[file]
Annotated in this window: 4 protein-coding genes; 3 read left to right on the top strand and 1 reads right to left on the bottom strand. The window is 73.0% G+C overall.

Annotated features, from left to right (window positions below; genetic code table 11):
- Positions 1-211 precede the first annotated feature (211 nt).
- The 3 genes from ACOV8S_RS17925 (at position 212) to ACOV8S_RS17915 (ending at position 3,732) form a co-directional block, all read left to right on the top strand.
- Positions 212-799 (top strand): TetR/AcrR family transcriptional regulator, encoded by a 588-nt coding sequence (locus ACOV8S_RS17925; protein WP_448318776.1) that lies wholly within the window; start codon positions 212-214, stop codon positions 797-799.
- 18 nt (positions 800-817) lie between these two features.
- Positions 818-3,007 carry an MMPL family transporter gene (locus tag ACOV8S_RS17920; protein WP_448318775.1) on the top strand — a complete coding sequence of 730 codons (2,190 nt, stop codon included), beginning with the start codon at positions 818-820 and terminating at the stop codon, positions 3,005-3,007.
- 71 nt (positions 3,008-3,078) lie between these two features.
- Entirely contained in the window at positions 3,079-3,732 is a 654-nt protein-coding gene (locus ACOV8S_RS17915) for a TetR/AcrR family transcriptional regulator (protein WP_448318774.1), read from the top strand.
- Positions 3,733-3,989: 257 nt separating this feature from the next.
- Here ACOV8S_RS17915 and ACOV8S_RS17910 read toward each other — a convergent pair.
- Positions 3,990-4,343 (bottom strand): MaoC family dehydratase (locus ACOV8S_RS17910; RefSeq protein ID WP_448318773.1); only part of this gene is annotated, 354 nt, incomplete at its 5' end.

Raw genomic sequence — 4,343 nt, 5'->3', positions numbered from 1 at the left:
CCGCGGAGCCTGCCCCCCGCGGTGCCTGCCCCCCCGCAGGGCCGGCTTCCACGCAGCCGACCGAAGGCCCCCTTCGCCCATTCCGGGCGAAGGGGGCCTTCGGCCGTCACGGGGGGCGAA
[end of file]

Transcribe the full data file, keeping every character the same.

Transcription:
Annotated in this window: 4 protein-coding genes; 3 read left to right on the top strand and 1 reads right to left on the bottom strand. The window is 73.0% G+C overall.

Annotated features, from left to right (window positions below; genetic code table 11):
- Positions 1-211 precede the first annotated feature (211 nt).
- The 3 genes from ACOV8S_RS17925 (at position 212) to ACOV8S_RS17915 (ending at position 3,732) form a co-directional block, all read left to right on the top strand.
- Positions 212-799 (top strand): TetR/AcrR family transcriptional regulator, encoded by a 588-nt coding sequence (locus ACOV8S_RS17925; protein WP_448318776.1) that lies wholly within the window; start codon positions 212-214, stop codon positions 797-799.
- 18 nt (positions 800-817) lie between these two features.
- Positions 818-3,007 carry an MMPL family transporter gene (locus tag ACOV8S_RS17920; protein WP_448318775.1) on the top strand — a complete coding sequence of 730 codons (2,190 nt, stop codon included), beginning with the start codon at positions 818-820 and terminating at the stop codon, positions 3,005-3,007.
- 71 nt (positions 3,008-3,078) lie between these two features.
- Entirely contained in the window at positions 3,079-3,732 is a 654-nt protein-coding gene (locus ACOV8S_RS17915) for a TetR/AcrR family transcriptional regulator (protein WP_448318774.1), read from the top strand.
- Positions 3,733-3,989: 257 nt separating this feature from the next.
- Here ACOV8S_RS17915 and ACOV8S_RS17910 read toward each other — a convergent pair.
- Positions 3,990-4,343 (bottom strand): MaoC family dehydratase (locus ACOV8S_RS17910; RefSeq protein ID WP_448318773.1); only part of this gene is annotated, 354 nt, incomplete at its 5' end.

Raw genomic sequence — 4,343 nt, 5'->3', positions numbered from 1 at the left:
CCGCGGAGCCTGCCCCCCGCGGTGCCTGCCCCCCCGCAGGGCCGGCTTCCACGCAGCCGACCGAAGGCCCCCTTCGCCCATTCCGGGCGAAGGGGGCCTTCGGCCGTCACGGGGGGCGAA